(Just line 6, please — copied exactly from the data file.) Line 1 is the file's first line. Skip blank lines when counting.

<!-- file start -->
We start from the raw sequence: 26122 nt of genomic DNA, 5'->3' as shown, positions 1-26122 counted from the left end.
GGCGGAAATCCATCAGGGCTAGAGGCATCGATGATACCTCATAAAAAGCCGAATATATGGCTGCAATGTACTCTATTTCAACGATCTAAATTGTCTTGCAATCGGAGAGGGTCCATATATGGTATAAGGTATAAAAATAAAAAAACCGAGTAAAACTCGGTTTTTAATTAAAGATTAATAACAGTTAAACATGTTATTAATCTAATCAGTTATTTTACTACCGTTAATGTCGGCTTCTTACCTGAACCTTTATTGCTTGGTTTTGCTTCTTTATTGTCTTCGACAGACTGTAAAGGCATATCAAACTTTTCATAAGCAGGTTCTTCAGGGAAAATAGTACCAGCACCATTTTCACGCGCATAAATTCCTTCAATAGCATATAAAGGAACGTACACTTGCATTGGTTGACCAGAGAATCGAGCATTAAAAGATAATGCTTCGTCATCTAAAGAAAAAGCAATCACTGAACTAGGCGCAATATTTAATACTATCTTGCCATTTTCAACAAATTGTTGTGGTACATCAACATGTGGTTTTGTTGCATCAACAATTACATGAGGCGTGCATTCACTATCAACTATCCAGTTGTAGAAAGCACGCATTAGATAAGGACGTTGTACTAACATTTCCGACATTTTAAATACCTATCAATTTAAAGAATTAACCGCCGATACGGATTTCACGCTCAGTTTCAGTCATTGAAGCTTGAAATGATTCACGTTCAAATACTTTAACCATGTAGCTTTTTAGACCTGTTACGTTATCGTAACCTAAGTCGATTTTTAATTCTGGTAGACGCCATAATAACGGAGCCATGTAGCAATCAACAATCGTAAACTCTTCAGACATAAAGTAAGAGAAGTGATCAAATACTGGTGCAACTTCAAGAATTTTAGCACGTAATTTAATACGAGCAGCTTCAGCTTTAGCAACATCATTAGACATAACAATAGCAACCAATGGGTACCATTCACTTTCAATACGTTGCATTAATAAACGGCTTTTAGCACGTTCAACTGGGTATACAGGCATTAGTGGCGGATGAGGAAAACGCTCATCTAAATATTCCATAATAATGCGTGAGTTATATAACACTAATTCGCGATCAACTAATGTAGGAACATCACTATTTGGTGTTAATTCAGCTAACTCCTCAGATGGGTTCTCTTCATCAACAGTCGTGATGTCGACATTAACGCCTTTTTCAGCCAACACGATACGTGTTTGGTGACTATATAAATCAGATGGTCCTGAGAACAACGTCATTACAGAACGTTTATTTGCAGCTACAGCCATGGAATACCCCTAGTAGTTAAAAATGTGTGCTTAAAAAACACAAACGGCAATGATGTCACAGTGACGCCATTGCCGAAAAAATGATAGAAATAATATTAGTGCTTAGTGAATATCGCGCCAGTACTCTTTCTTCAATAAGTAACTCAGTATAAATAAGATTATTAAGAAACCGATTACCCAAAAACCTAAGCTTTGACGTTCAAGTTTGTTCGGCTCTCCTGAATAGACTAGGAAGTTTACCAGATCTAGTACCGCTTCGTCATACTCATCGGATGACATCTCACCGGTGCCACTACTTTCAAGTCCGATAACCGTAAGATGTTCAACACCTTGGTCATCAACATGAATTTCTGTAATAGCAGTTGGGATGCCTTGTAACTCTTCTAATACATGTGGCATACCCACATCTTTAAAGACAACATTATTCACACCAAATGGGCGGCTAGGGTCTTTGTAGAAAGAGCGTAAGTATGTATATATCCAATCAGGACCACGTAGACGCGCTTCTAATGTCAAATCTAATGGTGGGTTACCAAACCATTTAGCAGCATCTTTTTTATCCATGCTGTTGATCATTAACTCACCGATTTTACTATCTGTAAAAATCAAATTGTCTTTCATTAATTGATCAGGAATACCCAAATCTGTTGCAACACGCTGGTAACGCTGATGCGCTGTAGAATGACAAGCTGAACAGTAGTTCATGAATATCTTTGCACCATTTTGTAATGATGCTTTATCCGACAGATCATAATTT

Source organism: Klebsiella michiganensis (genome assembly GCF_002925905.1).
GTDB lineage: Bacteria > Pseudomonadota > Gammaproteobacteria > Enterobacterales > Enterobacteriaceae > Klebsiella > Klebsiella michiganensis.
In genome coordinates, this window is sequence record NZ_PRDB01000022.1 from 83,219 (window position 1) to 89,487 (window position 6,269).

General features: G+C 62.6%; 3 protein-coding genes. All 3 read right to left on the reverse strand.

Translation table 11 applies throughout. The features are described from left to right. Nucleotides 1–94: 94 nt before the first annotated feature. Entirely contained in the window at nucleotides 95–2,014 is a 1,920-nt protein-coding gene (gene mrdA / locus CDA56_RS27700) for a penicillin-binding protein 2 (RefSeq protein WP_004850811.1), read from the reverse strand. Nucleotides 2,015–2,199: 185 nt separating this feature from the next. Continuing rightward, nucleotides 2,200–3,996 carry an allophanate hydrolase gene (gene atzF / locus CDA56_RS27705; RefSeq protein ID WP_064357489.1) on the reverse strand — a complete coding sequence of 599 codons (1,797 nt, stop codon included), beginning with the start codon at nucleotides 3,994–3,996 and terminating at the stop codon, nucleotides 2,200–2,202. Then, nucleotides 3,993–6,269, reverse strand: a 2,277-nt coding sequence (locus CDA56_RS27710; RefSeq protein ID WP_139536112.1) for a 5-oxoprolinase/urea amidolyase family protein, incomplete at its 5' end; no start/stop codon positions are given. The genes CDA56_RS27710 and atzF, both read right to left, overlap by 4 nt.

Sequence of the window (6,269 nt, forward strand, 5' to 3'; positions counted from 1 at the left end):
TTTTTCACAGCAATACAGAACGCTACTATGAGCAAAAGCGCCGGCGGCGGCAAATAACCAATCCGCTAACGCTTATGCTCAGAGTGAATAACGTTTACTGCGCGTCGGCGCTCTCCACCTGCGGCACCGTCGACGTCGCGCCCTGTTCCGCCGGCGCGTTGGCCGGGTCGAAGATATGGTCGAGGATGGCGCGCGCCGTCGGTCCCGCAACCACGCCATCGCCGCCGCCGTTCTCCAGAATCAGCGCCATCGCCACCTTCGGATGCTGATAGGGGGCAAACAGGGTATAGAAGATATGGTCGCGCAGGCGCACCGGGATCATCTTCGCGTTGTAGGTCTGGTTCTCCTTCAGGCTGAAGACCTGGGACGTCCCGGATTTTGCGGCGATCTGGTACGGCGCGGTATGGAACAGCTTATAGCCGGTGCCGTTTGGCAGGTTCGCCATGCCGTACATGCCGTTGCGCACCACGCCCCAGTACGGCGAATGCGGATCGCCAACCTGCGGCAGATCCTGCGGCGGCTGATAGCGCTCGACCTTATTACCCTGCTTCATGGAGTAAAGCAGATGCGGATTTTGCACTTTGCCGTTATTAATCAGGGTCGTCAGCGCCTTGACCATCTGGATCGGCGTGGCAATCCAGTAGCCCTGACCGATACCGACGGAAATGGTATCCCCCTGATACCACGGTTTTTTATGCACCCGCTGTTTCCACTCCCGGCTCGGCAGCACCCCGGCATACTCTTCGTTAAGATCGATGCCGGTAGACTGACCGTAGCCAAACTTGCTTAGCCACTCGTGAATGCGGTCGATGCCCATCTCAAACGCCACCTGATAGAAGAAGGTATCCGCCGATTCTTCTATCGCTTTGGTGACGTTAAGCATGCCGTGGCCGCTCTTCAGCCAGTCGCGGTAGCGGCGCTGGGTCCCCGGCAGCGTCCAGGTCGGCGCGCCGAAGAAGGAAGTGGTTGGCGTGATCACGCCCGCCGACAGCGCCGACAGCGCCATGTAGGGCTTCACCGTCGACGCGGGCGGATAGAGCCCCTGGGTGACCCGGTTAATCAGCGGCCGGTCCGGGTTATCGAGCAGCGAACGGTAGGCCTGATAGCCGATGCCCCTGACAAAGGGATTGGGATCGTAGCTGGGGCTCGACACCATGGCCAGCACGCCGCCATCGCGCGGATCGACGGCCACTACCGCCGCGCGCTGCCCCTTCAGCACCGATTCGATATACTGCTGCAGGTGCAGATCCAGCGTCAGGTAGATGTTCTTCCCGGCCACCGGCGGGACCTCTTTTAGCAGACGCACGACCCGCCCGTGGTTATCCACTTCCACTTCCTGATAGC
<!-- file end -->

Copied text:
General features: G+C 62.6%; 3 protein-coding genes. All 3 read right to left on the reverse strand.